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Lawmakers thwart Japan’s push for a smoke-free Olympics

TOKYO — Japan’s plans to make Tokyo smoke free ahead of the Olympic Games hit a fresh roadblock as lawmakers remain deadlocked over a Bill to ban the use of cigarettes in indoor public spaces, after a backlash from the nation’s restaurant industry.

A ‘No Smoking’ sign in Tokyo. A health ministry’s Bill, which wants to restrict smoking in public places, such as schools, hospitals, bars and restaurants, is opposed by about 90 per cent of lawmakers in Japan’s ruling Liberal Democratic Party. Photo: AFP

A ‘No Smoking’ sign in Tokyo. A health ministry’s Bill, which wants to restrict smoking in public places, such as schools, hospitals, bars and restaurants, is opposed by about 90 per cent of lawmakers in Japan’s ruling Liberal Democratic Party. Photo: AFP

TOKYO — Japan’s plans to make Tokyo smoke free ahead of the Olympic Games hit a fresh roadblock as lawmakers remain deadlocked over a Bill to ban the use of cigarettes in indoor public spaces, after a backlash from the nation’s restaurant industry.

The health ministry’s Bill, which aims to restrict smoking in public places such as schools, hospitals, government buildings, bars and restaurants, is opposed by about 90 per cent of the lawmakers in Japan’s ruling Liberal Democratic Party (LDP). They argue it would put bars and restaurants out of business.

Even after Chief Cabinet Secretary Yoshihide Suga ordered Health Minister Yasuhisa Shiozaki to persuade the LDP to support the Bill, it remains blocked for discussion by the party’s healthcare committee because neither side has compromised.

The government has not given up on the proposal because this could be the last chance for Japan to have a nationwide law that addresses second-hand smoke, according to the committee’s chair Naomi Tokashiki.

The proposed restrictions have come under sharp fire from bars and restaurants. Mr Shigeru Ishii, head of operations at the Japan Food Service Association, said last month that such businesses should be left to do what suits their customers.

The pushback does not reflect broader public trends, as the number of smokers in the country has steadily declined over the years. About 18 per cent of Japanese adults smoked every day or on occasion in 2015, compared with 24 per cent a decade ago.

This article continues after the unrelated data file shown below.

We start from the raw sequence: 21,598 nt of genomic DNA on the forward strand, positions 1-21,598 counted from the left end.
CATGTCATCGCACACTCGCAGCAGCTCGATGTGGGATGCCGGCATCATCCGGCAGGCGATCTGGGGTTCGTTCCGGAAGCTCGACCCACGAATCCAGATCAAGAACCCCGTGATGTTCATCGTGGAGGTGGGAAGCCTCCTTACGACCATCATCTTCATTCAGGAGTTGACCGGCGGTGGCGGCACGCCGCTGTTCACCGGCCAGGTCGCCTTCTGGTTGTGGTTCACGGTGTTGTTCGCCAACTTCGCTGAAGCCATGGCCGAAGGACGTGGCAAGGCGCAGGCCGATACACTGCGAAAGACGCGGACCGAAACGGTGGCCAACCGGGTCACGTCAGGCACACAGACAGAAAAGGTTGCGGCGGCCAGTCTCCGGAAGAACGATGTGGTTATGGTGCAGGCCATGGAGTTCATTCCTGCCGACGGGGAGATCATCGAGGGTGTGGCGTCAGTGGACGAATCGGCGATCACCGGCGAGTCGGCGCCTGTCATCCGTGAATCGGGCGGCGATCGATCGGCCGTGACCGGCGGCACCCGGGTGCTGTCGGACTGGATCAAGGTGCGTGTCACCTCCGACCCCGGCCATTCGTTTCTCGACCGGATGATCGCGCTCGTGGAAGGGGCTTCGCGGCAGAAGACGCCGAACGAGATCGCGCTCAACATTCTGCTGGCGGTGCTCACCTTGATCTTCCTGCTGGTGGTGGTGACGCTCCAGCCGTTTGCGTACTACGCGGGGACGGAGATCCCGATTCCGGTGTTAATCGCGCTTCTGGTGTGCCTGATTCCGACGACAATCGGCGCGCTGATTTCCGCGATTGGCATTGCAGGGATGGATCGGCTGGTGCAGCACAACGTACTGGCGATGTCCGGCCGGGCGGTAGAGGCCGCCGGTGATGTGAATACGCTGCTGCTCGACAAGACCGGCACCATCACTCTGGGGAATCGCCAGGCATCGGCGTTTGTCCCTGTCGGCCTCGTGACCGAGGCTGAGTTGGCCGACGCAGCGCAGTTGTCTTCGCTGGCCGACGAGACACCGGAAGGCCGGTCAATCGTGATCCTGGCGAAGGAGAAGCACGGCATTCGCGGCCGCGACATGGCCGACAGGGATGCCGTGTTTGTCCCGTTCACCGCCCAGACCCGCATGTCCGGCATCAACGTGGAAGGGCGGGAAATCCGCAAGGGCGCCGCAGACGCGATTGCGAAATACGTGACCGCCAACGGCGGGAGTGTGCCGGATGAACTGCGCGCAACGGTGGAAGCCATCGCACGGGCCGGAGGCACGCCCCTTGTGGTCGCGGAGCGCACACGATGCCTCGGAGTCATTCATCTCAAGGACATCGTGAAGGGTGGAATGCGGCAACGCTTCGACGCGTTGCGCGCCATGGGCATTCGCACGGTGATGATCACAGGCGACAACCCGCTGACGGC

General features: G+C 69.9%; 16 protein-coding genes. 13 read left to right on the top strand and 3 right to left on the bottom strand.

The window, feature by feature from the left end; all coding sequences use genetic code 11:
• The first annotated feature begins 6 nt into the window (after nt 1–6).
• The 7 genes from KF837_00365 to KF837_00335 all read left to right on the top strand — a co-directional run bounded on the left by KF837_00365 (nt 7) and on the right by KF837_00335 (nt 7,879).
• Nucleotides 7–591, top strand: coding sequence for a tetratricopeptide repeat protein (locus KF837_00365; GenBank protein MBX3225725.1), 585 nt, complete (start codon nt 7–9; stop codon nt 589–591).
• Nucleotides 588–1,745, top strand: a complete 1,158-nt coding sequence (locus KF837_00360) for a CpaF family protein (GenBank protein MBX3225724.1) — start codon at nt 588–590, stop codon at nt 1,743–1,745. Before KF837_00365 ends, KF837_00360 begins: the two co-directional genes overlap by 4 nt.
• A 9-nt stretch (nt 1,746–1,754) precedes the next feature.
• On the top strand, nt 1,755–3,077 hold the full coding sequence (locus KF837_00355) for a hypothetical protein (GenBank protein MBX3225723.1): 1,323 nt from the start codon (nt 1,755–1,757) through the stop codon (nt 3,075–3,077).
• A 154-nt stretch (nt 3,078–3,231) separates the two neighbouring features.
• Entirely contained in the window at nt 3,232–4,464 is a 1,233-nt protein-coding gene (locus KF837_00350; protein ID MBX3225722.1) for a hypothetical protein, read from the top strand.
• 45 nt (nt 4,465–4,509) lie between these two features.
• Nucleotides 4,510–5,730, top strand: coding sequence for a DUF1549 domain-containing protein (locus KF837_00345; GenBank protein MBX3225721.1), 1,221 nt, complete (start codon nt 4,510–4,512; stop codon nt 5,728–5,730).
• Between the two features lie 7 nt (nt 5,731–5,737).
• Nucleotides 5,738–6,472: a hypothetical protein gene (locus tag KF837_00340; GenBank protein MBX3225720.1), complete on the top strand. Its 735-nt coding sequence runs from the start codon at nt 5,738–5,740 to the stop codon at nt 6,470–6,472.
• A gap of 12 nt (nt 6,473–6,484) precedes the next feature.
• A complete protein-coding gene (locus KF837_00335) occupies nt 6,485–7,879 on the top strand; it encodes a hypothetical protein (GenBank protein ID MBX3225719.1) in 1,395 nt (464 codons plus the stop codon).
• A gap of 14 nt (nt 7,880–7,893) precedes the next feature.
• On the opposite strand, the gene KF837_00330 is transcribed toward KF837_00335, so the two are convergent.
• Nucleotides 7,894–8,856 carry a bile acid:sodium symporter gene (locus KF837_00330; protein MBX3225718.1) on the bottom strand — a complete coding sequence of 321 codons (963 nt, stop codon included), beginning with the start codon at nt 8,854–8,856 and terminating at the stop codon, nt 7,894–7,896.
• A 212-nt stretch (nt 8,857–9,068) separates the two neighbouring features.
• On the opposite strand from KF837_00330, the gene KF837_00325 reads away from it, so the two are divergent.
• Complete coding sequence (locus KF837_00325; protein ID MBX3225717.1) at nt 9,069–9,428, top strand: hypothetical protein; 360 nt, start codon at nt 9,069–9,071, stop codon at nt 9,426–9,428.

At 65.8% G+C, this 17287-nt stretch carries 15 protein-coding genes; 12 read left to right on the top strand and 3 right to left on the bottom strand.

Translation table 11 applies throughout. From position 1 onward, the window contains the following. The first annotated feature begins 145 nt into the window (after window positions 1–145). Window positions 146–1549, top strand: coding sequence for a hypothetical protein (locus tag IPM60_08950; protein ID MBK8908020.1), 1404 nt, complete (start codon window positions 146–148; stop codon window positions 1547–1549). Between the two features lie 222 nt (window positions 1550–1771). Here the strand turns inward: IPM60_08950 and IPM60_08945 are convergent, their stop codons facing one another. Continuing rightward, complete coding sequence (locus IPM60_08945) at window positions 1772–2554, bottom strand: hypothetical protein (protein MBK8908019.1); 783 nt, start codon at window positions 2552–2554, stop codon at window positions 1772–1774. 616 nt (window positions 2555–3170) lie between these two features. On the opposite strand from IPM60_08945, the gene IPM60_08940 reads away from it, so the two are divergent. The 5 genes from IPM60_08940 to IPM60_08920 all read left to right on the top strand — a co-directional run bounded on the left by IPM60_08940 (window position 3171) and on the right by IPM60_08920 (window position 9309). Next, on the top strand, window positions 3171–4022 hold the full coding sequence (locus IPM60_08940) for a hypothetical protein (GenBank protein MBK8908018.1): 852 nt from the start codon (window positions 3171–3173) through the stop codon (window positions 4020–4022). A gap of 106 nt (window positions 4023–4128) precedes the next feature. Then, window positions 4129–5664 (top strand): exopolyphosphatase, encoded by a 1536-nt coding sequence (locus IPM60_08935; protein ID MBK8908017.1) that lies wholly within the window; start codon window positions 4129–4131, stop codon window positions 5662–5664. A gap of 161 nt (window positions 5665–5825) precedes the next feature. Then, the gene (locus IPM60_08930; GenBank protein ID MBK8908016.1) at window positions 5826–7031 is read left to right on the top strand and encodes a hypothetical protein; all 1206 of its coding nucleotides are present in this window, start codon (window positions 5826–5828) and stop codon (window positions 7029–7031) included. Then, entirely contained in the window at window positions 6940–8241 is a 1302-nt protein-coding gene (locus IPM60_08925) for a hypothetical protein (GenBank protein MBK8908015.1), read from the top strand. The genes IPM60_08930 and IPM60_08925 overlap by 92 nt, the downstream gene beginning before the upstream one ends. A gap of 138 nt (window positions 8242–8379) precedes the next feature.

“The voice of business owners was much stronger than that of the health risks,” Mr Tokashiki said in an interview on April 4.

“Even lawmakers who understood the health risks were faced with conflicts of interest.”

Efforts to raise taxes and make the country smoke free have also long been complicated by the government ownership of a stake in Japan Tobacco Incorporated, which is among the world’s largest cigarette makers.

Japan Tobacco in February forecast annual profit that missed analysts’ projections as it battles declining numbers of traditional smokers along with problems making its alternative e-cigarettes, and its shares have declined 19 per cent over the past year.

The current proposal on the Bill does not take operators of various businesses into consideration and is too rigid, said Japan Tobacco spokesman Masahito Shirasu, reiterating a February statement.

There was a concern that the law would not be reasonable and well-balanced, Mr Shirasu said.

An estimated 15,000 Japanese die from second-hand smoke every year. But the Asian country, which will host the 2020 Olympics in Tokyo, does not have national rules on smoking indoors. Some municipal governments have local regulations on smoking. For example, in areas of Tokyo, people can smoke indoors but not outside.

The proposed legislation will hurt restaurants in rural areas the most, with the least effect in cities such as Tokyo, said Mr Tokashiki, the LDP lawmaker. Chief Cabinet Secretary Suga remains determined to push forward with the Bill, saying on Monday that it should be submitted promptly. BLOOMBERG

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